The dramatic tension is increased by the manner in which the winner is selected. As part of the saisie procedure, the claims of all participating creditors are marshalled into rank order of priority. A list is drawn up. Secured debts come first, unsecured debts come last. There are sometimes one or two categories in between. Some debts are only partially secured, and so appear in different places in the list. Where debts have equal priority, there is a theory that they should be marshalled according to the order in which the creditors came forward to register their interests in the saisie. As with so many features of Guernsey customary law, this has not really been worked out in detail yet.

When the date comes around for the saisie procedure to be concluded, all participating creditors must attend court. One by one, in reverse order of priority, they are required to state whether or not they will take the property. If they choose to take the property, they must pay off everybody’s claim which has priority to their own within 15 days of the hearing (note that this will almost certainly not allow enough time for the property to be sold). Alternatively, they must renounce their claim forever. Clearly, unless a creditor knows he has the highest ranking security or that there is plenty of equity in the property, saisie proceedings are not for the faint-hearted.

What, though, of the crook who sees the writing on the wall and, quite deliberately, does all he can to put his assets into the name of his partner? Freezing orders can be obtained in order to stop this, but of course it is no good closing the stable door after the proverbial horse has bolted. If it is too late to get an injunction, and if it is not the sort of case where “tracing” is an option, all the creditor can do is try to get the relevant transfers reversed.

Where the debtor is a company, liquidators have statutory powers to investigate suspicious transfers and, subject to certain time limits, to invoke the court’s assistance in undoing their effect. In addition, whether the debtor is a corporation or an individual, the court has power at customary law to unwind fraudulent transactions, and not necessarily only in those cases where both parties were “in” on the scheme. What is needed is persuasive evidence that one of the debtor’s purposes in arranging the transaction was to put assets beyond the reach of creditors generally (though arguably this may be limited to creditors whose claims had already crystallized at the date of the transfer). The court would protect the position of innocent third parties, of course, but if the transaction can be unwound without prejudicing such persons’ interests (as would be the case where assets have been provided to a trustee to be held on trust for the debtor, for example) there is a powerful case for saying that it should be unwound. Customary law is flexible and pragmatic enough for “trust busting” and similar machinery to be developed in the right case. However, until the right case comes along creditors may be deterred by the uncertainty as to exactly what Guernsey law can achieve and how it will achieve it.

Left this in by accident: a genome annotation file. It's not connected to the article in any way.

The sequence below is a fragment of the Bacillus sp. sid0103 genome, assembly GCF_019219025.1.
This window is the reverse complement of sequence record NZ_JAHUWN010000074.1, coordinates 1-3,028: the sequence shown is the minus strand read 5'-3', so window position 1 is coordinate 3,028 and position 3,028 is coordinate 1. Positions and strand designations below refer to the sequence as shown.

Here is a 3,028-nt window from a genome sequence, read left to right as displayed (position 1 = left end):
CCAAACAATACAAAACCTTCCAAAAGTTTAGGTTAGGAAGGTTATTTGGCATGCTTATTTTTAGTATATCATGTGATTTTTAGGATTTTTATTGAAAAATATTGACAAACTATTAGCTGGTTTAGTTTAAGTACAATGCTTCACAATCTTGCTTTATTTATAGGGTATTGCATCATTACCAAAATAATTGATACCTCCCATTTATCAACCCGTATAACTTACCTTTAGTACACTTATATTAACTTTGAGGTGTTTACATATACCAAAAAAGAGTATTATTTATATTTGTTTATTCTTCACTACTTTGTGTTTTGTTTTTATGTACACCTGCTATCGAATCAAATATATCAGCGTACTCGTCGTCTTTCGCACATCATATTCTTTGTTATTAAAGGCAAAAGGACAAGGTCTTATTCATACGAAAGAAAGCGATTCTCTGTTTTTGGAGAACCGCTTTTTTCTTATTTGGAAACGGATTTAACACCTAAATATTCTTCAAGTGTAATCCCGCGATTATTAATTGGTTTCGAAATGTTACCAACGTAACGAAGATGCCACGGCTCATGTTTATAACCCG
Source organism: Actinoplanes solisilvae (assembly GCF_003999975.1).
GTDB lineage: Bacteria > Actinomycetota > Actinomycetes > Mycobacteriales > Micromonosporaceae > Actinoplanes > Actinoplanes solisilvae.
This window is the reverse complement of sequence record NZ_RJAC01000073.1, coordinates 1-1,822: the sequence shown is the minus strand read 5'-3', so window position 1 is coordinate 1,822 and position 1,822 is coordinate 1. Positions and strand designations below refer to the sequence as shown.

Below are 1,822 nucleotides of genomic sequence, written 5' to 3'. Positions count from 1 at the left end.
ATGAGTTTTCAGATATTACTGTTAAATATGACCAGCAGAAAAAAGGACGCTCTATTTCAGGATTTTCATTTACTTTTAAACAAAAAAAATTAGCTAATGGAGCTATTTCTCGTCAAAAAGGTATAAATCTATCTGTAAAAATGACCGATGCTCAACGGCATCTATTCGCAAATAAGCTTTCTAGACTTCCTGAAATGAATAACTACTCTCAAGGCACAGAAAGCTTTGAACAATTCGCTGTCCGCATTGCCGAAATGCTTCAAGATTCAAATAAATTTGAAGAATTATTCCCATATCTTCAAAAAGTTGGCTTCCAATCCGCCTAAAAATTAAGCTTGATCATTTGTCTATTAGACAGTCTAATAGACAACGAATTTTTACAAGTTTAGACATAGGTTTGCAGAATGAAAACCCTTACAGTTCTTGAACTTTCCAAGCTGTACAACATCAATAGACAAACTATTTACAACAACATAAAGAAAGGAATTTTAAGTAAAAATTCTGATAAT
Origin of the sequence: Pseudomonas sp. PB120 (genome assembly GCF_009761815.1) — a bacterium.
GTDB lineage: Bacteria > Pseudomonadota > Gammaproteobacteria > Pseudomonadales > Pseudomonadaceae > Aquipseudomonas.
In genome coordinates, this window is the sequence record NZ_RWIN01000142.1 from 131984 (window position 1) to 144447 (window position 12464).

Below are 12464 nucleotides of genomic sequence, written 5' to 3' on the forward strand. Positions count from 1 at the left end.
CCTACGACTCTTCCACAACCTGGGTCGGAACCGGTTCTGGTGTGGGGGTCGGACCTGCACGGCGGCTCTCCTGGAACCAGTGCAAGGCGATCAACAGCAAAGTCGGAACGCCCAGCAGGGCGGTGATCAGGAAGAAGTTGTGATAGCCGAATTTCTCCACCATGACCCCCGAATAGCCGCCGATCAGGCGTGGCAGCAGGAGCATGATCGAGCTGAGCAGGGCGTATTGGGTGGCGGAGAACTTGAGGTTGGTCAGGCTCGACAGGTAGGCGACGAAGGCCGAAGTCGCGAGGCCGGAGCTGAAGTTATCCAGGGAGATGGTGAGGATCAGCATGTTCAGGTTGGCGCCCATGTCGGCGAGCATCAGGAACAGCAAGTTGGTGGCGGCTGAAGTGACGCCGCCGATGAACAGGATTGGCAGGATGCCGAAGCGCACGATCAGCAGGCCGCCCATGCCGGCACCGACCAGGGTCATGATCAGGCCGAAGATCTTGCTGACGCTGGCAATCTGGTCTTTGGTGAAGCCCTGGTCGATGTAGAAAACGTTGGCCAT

Importantly - and this is often overlooked - creditors are not always restricted to their remedies under Guernsey law. Where there is an international element, it may be possible to make use of foreign procedures, and in particular foreign insolvency procedures, in Guernsey.

Where the courts of the UK, Jersey or Isle of Man make a request for assistance in an insolvency case (which is widely defined), the Guernsey courts have a statutory duty to assist those courts. Furthermore, the Guernsey courts have been given specific authority to apply the law of the country requesting assistance in order to achieve that end. This can be advantageous because UK insolvency legislation can offer more wide-ranging powers, for example to retrieve assets which a debtor has attempted to put beyond creditors’ reach, and machinery for ensuring these powers can be enforced, than is the case in Guernsey.

Where the courts of other countries are involved, Guernsey will generally offer assistance as a matter of “comity” (meaning good relations), provided it is satisfied the foreign courts have jurisdiction over the debtor or his assets and there is no reason of public policy to decline to assist.

The number of ways our courts can help is limited only by the imagination and creativity of the Guernsey lawyer. A solution which has proved useful in several situations now is to appoint a foreign receiver and then apply to the Guernsey courts for recognition of the receiver’s right to take possession of Guernsey assets. This has proved possible even though there is no such thing as receivership in Guernsey law (except in relation to insolvent protected cell companies). The inability to appoint Guernsey receivers is perhaps the greatest failing in our general enforcement regime, so it can be a really useful technique to utilise foreign appointments in this way. The only conditions the Guernsey courts have generally insisted upon is that the receiver must have been appointed in a country with which the debtor had a “sufficient connection” and that the underlying claim is not of a penal or revenue nature.

The message to take away is that although Guernsey enforcement procedures are undeniably colourful, they do have their peculiarities and limitations and are not necessarily the only tools in the asset recovery kitbag. Certainly they should not be considered in isolation if there is an international aspect to the dispute. Where a debtor has connections with other jurisdictions, it is well worth investigating the types of orders that might be obtained there, and whether they might be put to good use here, before getting carried away with Guernsey’s own home-grown remedies.